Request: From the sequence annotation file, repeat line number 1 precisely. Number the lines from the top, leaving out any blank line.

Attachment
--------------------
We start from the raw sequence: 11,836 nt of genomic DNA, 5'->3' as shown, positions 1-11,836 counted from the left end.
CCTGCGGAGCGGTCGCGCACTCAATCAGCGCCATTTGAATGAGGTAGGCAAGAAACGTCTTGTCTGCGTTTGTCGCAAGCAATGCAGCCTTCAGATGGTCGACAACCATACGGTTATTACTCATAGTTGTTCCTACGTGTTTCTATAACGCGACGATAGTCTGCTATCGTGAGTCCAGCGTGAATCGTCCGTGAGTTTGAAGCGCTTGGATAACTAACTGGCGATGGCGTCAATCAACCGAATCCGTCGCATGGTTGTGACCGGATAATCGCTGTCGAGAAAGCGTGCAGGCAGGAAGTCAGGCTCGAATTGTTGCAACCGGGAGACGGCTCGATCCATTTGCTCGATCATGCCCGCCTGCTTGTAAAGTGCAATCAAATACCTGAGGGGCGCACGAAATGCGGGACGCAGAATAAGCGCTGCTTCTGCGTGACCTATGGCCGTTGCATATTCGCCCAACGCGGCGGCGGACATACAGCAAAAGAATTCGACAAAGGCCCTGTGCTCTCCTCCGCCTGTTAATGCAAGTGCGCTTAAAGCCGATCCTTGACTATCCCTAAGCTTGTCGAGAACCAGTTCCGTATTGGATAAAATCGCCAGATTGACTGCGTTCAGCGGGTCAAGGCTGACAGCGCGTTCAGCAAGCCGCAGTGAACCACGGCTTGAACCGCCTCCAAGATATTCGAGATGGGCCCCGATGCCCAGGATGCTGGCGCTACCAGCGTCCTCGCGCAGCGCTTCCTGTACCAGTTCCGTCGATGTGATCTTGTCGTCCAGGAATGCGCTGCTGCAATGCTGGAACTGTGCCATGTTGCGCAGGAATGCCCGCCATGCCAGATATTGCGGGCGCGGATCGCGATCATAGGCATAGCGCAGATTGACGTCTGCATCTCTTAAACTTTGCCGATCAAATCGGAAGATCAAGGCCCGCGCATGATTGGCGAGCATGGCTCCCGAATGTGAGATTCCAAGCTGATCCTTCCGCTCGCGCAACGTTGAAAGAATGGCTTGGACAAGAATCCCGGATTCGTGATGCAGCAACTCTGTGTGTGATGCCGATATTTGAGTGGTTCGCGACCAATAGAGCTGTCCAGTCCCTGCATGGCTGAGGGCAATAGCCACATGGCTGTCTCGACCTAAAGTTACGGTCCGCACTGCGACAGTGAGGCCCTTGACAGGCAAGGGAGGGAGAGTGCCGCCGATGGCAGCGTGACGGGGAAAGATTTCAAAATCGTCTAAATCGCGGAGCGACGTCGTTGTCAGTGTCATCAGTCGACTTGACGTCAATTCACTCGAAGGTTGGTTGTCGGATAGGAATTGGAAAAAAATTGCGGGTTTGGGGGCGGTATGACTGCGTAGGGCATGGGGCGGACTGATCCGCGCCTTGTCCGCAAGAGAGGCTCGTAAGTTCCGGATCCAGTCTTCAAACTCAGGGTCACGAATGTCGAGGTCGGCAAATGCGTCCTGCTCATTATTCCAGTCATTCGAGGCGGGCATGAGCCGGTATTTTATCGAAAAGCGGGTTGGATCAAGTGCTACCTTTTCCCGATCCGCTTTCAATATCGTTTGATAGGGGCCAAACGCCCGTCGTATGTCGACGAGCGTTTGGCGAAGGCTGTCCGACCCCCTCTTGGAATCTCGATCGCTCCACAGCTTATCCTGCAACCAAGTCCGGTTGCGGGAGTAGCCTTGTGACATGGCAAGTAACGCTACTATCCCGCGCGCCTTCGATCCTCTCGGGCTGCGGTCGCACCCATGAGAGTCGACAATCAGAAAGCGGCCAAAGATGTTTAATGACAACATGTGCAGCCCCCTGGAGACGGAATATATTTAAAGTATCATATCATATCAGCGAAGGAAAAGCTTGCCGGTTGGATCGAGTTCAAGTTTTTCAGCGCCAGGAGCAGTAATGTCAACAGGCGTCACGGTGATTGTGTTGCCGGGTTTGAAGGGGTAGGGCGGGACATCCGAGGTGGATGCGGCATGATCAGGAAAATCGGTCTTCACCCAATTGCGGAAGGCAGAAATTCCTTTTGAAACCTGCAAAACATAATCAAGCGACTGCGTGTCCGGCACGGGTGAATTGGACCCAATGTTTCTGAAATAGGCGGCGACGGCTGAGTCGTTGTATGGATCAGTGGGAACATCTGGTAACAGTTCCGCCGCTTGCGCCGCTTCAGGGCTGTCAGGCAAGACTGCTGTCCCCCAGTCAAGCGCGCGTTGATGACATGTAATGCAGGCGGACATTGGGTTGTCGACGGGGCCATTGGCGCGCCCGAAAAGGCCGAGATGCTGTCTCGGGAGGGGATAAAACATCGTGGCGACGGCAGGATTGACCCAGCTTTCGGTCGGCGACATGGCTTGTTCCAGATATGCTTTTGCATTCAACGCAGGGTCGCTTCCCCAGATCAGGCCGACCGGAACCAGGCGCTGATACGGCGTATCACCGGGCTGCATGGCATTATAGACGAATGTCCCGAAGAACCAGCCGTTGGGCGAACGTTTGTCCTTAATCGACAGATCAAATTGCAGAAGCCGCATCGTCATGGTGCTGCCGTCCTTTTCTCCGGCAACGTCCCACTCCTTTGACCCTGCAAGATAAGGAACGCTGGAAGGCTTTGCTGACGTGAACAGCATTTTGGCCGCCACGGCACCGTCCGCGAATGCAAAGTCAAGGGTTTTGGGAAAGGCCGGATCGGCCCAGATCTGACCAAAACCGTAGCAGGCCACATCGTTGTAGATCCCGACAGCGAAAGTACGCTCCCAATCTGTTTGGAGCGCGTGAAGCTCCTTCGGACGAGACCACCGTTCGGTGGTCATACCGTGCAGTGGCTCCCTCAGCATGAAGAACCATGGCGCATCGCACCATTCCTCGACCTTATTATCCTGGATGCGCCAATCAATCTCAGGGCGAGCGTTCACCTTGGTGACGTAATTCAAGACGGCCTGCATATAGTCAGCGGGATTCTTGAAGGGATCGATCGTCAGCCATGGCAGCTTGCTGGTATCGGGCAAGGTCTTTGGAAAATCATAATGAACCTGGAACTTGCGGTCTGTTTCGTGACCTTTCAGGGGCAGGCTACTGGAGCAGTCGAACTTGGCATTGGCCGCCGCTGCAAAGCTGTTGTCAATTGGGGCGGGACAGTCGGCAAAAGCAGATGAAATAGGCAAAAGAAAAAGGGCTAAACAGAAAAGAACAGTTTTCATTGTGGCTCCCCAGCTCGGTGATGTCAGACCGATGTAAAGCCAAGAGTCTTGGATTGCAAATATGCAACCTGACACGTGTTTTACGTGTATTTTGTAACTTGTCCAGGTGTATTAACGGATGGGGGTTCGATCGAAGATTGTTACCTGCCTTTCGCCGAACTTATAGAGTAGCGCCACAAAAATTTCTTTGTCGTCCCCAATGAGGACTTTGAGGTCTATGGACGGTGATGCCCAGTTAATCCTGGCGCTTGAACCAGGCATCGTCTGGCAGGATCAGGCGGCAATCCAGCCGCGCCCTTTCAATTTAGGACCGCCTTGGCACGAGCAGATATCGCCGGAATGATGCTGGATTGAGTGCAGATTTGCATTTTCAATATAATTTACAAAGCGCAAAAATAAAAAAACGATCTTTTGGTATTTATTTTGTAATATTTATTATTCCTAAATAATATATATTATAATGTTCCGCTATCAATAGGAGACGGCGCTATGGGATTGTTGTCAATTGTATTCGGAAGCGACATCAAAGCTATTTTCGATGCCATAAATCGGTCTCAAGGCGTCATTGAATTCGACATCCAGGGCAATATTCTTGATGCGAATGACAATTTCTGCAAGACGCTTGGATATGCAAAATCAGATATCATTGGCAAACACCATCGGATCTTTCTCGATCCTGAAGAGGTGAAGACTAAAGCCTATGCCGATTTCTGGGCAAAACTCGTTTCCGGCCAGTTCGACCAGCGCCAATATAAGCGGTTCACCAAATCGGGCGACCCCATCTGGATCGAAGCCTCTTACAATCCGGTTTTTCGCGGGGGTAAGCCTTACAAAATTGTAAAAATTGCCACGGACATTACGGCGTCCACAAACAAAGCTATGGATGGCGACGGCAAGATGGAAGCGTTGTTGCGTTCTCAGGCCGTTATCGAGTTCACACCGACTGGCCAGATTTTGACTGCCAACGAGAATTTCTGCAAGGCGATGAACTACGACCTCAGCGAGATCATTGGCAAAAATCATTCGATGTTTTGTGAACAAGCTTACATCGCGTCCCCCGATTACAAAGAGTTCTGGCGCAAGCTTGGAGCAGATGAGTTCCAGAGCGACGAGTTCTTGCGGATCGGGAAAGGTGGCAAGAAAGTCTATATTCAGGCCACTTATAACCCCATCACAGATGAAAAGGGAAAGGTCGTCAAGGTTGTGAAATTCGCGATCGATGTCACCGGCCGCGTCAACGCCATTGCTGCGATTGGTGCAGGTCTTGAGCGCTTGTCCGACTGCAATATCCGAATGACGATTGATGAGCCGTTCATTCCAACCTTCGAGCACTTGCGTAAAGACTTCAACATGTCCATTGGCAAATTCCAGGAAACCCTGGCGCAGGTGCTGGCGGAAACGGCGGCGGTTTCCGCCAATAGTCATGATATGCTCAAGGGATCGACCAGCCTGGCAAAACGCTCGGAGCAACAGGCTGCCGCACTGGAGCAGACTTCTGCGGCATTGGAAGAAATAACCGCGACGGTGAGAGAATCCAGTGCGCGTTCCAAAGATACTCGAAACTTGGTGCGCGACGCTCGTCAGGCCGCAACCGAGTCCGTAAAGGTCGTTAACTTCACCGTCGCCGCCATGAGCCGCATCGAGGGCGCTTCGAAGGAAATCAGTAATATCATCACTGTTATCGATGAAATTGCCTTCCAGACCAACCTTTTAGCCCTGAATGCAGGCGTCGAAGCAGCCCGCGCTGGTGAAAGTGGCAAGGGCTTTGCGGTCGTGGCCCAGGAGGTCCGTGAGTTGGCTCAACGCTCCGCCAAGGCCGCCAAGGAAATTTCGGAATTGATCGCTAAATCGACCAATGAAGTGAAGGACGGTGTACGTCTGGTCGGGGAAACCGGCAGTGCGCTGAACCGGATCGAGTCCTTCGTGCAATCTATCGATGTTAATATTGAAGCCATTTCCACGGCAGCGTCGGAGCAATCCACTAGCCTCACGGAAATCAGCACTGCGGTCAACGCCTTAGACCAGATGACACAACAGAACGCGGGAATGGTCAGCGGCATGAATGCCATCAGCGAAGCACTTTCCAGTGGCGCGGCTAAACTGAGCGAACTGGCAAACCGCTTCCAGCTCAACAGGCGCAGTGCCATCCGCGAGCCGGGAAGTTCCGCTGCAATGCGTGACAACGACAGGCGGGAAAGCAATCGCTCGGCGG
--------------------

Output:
We start from the raw sequence: 11,836 nt of genomic DNA, 5'->3' as shown, positions 1-11,836 counted from the left end.